But the problem with this saddening study (because 25% of teens with STDs IS saddening) is that it completely disregards the male aspect of this report. Doing a quick search on the CDC website, and special section on STD prevention, you can find reports on women, and the general population as a whole, and minorities, and studies broken out based on sexual orientation. What you cannot find is a good study on the rates of STDs among your average, straight, white males. Hmmm. Why is it that we place the research blame on women and minorities and gays? In the study, it also highlights how black women have an even higher risk of STDs. What about white and black men? Why is it solely the responsibility of the woman to get tested for STDs, as the CDC heartily recommends? Oh, and telling your partner about any STDs you might have–that’s a woman’s job too. Because men, well, they’re only having sex with one woman, always. And that’s verily true, it is–we got this little tidbit from Elliot Spitzer, so you know it’s legit. And women should be the ones with whom the responsibility to get treated lies. Men don’t need the HPV vaccine, because they wouldn’t ever get cancer. But, ahem, they can still transmit it. If you found the cure for HIV, would you exclude giving it to any population that was only a carrier and didn’t themselves contract full blown AIDS? I think not. In order to best serve the women, it would be a valid argument to vaccine both sexes. For more, read here why men should be similarly vaccinated.

And this just in:
Here’s another orientation, gender, and race skewed report by the CDC, that hopes to incite fear and reinforce bias. It talks about how gay men are reportedly more likely to contract syphilis. The study does say that men are six times more likely to contract this disease, but they quickly include that the primary transmitters are gay, and that the researchers “also called rises [in syphilis] among women and blacks troubling.” The article also points out that the increase stems from “high-risk behaviors” (whatever that means) and “multiple partners.” This language is even more insidious than that of the teenage girl article, because it suggests, very overtly, that gay males are in some way more apt to commit risky or irresponsible behaviors. Well, sorry, but high-risk behavior (like unprotected sex, and other, non-vaginal forms of sex) as well as having multiple partners, happens with ALL sexual people–regardless of orientation or sex. And the rather tactless implication of this article is that only gay men practice certain behaviors. The fact of the matters (sexual and otherwise) is that white, straight, rich men have a better ability, and the need and want to cover up their sexual activities. What’s more is that often what is reported by certain groups varies–is a middle aged married man willing to admit to his sexual escapades, especially if they’re Spitzer-style risky? What is reported, and what is happening in the collective sex life of all Americans is much more than meets the eye, and you can bet the CDC.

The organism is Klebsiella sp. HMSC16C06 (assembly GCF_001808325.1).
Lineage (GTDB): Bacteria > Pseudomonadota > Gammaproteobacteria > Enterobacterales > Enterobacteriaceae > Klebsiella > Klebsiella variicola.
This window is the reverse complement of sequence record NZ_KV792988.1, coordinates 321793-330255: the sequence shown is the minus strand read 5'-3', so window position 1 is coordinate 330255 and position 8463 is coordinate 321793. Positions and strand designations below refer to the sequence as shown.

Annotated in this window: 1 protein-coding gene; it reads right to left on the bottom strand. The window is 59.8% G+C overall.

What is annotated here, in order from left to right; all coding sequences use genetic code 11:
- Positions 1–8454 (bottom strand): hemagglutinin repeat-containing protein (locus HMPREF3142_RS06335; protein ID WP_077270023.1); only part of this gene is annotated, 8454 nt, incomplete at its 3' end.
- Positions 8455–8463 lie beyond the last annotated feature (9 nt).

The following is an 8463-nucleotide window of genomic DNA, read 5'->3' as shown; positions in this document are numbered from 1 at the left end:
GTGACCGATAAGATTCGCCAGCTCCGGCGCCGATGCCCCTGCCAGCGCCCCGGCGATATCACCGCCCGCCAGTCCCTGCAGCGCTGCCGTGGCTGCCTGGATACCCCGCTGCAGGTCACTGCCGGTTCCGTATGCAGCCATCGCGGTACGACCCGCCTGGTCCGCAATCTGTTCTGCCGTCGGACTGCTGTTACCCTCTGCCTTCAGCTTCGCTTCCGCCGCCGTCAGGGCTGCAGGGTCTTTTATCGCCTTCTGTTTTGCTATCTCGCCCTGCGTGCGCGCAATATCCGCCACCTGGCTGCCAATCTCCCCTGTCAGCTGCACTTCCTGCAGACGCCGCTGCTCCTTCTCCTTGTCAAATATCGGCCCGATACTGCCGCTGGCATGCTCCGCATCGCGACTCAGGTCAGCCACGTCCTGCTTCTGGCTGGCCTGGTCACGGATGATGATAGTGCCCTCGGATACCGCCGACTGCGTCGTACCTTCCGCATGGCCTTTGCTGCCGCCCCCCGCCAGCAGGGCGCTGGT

Arcane Sauce

Posted in Uncategorized by m.snowe on March 5, 2009

(Where M.snowe reflects on her travels to Northwestern Arkansas)

M.snowe has never really spent a lot of time in the South, excepting Florida, which really in her mind is separate from the Southern Ideal (too much theme park, too little barbecue).  And when she says “Southern Ideal,” m.snowe must admit with some trepidation that, being a Northerner through and through, a true Yankee, the idea of the South (in literature, in history, in her mind) has become something of a double-edged idee fixe. At once fascinated by the sprawling landscapes, and appalled by some of the more notorious past (and present for that matter!), The South, both capitalized words taken as a notion, has entertained too many daydreams and day-mares than m.snowe would really prefer to admit. Despite the morbid and/or fantastic obsession that grants the South a sort of inner kinship with m.snowe, the South is absolutely “the other.” And perhaps, therein lies the fascination.